with Paulina Firozi
That argument worked until it didn’t. After a 24-hour stretch marked by turbulence unusual even by this White House’s standards, Trump shocked his own aides and everyone else by plunging unilaterally toward a decision that could set off a global trade war. But what happens next is far from clear. The president postponed an official decision on the matter until next week, leaving more questions than answers about what form it will ultimately take. He has a wide berth to craft the shape, scope and timing of tariffs that he pegged Thursday at 10 percent for aluminum and 25 percent for steel -- he could exempt any industries or countries he chooses.
That uncertainty has jumpy investors, among others, freshly attuned to the Trumpian tumult. The bear case for stocks, via Brian Battle, director of trading for Performance Trust Capital Partners in Chicago: “The sell-off will continue until this is revealed as a one-off or a shot across the bow… The bigger question is what will the response be from the rest of the world? If it becomes tariff-for-tariff, global GDP will collapse, and stock markets globally will be in peril.”
The bull case, via Stephen Massocca, managing director of Wedbush Securities: “I believe the biggest impact was today. Everybody was on pins and needles because of what happened in February, so it’s not a big surprise that the market moved down on this — it was set up for it.”
The investor response Thursday anticipated the tariffs' lopsided economic effect, boosting domestic steel and aluminum makers while punishing a much wider array of businesses. “All 11 major sectors of the S&P 500 fell, led by declines in shares of industrial and financial firms. Manufacturers that use steel and aluminum to produce goods were among the hardest hit stocks,” the Wall Street Journal’s Michael Wursthorn writes. “Industrial heavyweight and Dow component Boeing fell $12.52, or 3.5%, to $349.69, erasing roughly 86 points from the blue-chip index, while car maker General Motors shed 1.56, or 4%, to 37.79. Shares of several U.S. steel and aluminum companies, meanwhile, rose after the tariffs were unveiled.”
Seabreeze Partners Management president Doug Kass framed it another way, assessing the net values gained and lost by the market gyrations the tariffs announcement touched off:
On Friday morning, Trump explicitly invoked the specter of a trade war and called it a good thing:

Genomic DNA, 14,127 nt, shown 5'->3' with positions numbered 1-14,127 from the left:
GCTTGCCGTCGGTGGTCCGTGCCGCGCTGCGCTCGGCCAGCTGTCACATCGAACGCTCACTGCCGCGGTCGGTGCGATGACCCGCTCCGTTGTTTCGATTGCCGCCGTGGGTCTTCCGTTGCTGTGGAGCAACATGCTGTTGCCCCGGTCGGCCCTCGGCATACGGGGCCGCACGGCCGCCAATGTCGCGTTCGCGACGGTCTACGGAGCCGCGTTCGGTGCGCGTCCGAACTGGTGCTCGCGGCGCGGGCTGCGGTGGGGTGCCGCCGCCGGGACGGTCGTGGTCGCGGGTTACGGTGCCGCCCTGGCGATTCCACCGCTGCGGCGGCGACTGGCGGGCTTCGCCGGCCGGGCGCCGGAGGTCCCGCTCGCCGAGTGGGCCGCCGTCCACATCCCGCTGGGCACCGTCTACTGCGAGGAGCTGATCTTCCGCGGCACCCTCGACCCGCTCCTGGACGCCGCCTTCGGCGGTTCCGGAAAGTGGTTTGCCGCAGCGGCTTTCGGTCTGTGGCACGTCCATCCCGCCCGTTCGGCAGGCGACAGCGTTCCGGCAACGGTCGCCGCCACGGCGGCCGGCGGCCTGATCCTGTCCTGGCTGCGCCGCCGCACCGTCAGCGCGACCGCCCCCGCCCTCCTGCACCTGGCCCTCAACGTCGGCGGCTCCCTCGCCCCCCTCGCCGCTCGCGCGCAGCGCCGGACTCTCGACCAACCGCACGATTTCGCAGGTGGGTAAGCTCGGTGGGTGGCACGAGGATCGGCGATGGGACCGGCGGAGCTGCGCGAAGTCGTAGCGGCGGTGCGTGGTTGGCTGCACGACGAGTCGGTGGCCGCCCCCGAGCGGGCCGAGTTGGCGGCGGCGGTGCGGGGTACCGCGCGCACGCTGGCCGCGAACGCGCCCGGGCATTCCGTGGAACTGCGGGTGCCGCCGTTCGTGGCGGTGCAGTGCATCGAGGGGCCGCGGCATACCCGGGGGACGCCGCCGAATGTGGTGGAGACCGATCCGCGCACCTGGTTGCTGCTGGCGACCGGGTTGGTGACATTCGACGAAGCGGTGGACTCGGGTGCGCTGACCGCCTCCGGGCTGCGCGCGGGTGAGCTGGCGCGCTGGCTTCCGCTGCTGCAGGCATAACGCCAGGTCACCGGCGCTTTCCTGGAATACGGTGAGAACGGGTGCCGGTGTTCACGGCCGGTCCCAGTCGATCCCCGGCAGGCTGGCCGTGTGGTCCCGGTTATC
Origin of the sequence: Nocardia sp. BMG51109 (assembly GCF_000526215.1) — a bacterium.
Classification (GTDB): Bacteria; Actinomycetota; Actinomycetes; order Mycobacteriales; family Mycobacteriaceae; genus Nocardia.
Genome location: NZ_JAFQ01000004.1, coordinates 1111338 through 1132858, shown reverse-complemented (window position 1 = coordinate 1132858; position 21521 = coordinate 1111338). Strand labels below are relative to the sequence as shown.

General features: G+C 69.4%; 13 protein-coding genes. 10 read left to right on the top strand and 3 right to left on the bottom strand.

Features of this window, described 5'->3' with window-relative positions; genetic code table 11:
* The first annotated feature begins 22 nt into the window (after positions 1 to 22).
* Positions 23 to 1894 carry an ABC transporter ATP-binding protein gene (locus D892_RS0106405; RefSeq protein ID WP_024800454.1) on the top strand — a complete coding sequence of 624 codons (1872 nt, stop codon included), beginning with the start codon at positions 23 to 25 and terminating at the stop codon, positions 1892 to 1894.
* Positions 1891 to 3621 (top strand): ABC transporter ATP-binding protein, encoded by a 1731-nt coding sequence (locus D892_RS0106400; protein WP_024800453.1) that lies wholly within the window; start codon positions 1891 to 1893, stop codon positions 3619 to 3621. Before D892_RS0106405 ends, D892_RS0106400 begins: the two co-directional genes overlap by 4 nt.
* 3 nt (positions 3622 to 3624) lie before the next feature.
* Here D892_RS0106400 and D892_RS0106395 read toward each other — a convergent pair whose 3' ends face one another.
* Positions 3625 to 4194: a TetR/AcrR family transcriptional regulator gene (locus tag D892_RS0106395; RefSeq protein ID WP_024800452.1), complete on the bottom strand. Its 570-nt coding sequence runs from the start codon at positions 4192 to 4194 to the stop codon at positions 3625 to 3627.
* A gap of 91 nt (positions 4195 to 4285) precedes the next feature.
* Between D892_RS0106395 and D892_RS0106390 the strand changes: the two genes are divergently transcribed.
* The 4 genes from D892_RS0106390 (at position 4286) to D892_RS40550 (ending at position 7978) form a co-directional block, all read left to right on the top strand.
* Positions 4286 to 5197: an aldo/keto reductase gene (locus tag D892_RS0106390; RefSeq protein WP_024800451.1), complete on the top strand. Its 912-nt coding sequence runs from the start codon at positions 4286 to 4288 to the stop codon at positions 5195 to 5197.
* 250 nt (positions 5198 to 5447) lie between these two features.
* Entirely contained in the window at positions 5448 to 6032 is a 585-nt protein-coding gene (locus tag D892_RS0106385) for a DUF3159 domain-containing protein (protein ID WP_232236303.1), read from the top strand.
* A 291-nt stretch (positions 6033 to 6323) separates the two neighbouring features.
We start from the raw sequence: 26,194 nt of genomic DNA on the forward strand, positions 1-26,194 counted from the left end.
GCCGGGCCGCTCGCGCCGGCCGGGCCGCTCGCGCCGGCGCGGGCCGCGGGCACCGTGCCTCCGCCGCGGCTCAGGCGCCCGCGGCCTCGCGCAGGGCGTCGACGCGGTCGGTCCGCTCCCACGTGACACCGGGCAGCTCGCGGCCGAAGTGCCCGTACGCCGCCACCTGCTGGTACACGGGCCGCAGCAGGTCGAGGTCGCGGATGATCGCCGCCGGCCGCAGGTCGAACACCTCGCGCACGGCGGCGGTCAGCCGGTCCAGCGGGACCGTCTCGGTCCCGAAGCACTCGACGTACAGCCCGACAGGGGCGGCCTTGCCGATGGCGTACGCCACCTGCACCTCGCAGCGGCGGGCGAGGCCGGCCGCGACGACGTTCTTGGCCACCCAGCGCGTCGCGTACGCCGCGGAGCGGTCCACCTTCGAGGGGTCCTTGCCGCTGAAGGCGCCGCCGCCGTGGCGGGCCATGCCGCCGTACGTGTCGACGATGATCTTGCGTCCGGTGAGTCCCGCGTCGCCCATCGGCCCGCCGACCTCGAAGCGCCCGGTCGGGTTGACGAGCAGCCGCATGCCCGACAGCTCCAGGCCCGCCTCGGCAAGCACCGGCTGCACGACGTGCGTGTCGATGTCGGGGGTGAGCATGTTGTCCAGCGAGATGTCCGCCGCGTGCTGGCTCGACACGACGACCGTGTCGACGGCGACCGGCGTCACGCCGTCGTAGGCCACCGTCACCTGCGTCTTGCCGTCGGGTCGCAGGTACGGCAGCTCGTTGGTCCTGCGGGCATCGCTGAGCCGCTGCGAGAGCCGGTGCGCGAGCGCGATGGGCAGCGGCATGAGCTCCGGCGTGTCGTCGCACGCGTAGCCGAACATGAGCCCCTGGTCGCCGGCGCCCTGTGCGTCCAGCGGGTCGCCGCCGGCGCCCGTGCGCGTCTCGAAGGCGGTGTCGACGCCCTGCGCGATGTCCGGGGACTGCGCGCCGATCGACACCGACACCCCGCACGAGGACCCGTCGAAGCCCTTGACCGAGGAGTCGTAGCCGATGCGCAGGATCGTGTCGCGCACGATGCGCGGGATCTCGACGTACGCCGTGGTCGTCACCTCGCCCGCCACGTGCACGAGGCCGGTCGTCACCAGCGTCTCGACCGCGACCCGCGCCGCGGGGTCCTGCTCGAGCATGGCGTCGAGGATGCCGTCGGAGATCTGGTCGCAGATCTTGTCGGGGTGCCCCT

When a country (USA) is losing many billions of dollars on trade with virtually every country it does business with, trade wars are good, and easy to win. Example, when we are down $100 billion with a certain country and they get cute, don’t trade anymore-we win big. It’s easy!— Donald J. Trump (@realDonaldTrump) March 2, 2018
Investors noticed, per CNBC's Steve Liesman:
Corporate leaders from industries that stand to get pinched by higher metal prices or choked-off trade were quick to register their alarm. From the FT’s Ed Crooks, Patti Waldmeir, and Shawn Donnan: “The heads of the National Tooling and Machining Association and the Precision Metalforming Association were among many steel users that warned of the damage that could be done by the import duties … They added that 6.5m people were employed in the US in businesses that use steel and aluminium, compared to just 80,000 working in the steel industry … Thom Dammrich, President of the National Marine Manufacturers Association, said the proposed aluminium tariffs could end up ‘destroying our members’ ability to build boats in the US’.”
Here was Miller Coors:
We buy as much domestic can sheet aluminum as is available, however, there simply isn’t enough supply to satisfy the demands of American beverage makers like us. American workers and American consumers will suffer as a result of— Molson Coors Beverage Company (@MolsonCoors) March 1, 2018
this misguided tariff. (3/3)
Some automakers and parts suppliers piled on, too. “The Motor Equipment Manufacturers Association, the chief automotive components supplier trade group, said the new tariffs would endanger jobs and raise costs,” The Wall Street Journal’s Andrew Tangel writes. “A lobby representing foreign auto and parts makers in the U.S., the Association of Global Automakers, also criticized the move and linked it to a broader White House agenda of “risky renegotiations” for Nafta and other trade deals. A core member of that association, Toyota Motor Corp., issued an unusually blunt statement condemning the White House move. ‘The Administration’s decision to impose substantial steel and aluminum tariffs will adversely impact automakers, the automotive supplier community and consumers,’ the Japanese auto maker said.”
Suffice it to say, Trump’s decision on the matter will carry world-spanning economic consequences, and the matter deserved the attention it received Thursday. As significant looking ahead, though, is the dynamic within the the White House that produced it. It’s not too great a leap to say the administration appears to be unraveling. From my colleagues Damian Paletta and Josh Dawsey: